TerraSAR-X view of Bardarbunga on Iceland
Bardarbunga, (Bárðarbunga) in Iceland, one of the largest volcanoes in Europe and located beneath the biggest glacier in Europe, became active again in mid-August. For several years now, German Aerospace Center (Deutsches Zentrum für Luft- und Raumfahrt; DLR) researchers have been keeping a close eye on Bardarbunga and the system of volcanoes associated with it - an enormous network of subterranean magma channels, vents and craters. The German Earth observation satellite TerraSAR-X has now provided important data on the volcano's latest activity.
The image shown here covers an area of approximately 30 by 50 kilometres, and the recently ejected lava covers an area of roughly 10 square kilometres. The brighter areas, which are also highlighted in red for better visibility, indicate changes in amplitude (the intensity of the radar signals returned to the satellite). Since the rough surface of freshly-cooled lava reflects the radar signals back very strongly, it appears bright and is easily visible on the lava flow at the lower right in the image or on the two arcs at the right edge of the image (the northern edge of Vatnajökull). Smooth surfaces, such as water, reflect the incoming radar signals away from the satellite and so appear dark on the images.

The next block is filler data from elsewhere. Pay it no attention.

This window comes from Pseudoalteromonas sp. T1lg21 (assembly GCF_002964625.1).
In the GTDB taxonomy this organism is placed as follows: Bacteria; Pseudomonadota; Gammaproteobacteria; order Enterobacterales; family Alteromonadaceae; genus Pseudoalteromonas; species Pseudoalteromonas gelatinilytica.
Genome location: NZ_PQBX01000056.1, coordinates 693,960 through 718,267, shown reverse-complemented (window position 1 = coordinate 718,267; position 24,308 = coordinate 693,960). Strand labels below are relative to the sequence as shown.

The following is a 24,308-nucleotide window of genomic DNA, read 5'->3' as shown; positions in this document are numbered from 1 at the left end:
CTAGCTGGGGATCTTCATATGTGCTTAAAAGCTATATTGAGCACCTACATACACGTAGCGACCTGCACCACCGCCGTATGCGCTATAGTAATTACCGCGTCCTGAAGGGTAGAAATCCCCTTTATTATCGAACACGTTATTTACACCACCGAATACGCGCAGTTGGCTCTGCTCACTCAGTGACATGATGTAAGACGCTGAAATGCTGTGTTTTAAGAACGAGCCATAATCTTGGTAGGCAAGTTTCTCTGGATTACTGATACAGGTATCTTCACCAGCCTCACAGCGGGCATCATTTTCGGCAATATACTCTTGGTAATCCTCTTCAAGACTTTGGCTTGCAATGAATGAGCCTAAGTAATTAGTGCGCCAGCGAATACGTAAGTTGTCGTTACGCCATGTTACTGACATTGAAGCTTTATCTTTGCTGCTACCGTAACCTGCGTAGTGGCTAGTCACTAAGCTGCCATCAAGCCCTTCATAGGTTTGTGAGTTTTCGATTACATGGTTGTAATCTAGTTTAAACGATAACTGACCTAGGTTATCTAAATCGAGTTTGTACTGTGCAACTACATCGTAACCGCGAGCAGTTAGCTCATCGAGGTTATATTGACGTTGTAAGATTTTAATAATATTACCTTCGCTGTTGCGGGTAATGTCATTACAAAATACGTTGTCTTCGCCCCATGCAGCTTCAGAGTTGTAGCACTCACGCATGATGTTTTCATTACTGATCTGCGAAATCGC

In the bottom half of the image, the lake in the caldera of the Askja volcano is visible as a black area. A landslide occurred recently on this volcano, triggering a tsunami in the lake - with a wave height of up to 30 metres. From this image, it is clear that the area adjacent to the water is darker in colour than the more elevated regions. This is very probably due to flooding associated with the tsunami.
Activity in the Bardarbunga volcano system began with earthquakes having magnitudes of up to of 5.7 in the Richter scale, indicating that magma beneath the surface was moving and rising. On 27 August, volcanologists discovered several new depressions in the ice to the south of the caldera of Bardarbunga, with depths of up to 15 metres. This is another indication that a heat source lies beneath the ice sheet of the glacier. On 29 August, a lava flow escaped from a breach in the Holuhraun lava field to the north of the glacier - an ice-free area. On 31 August, a second eruption occurred there. The Holuhraun lava field has now grown to cover an area of over 19 square kilometres. If the lava had escaped directly beneath the ice and forced its way to the surface, there would have been a large steam explosion, reducing the lava to tiny particles of ash and forming an ash cloud. This is exactly what happened in 2010 with the eruption of Eyjafjallajökull, another subglacial volcano in this region, which lead to significant disruption for air traffic.
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Credit: German Aerospace Center (DLR)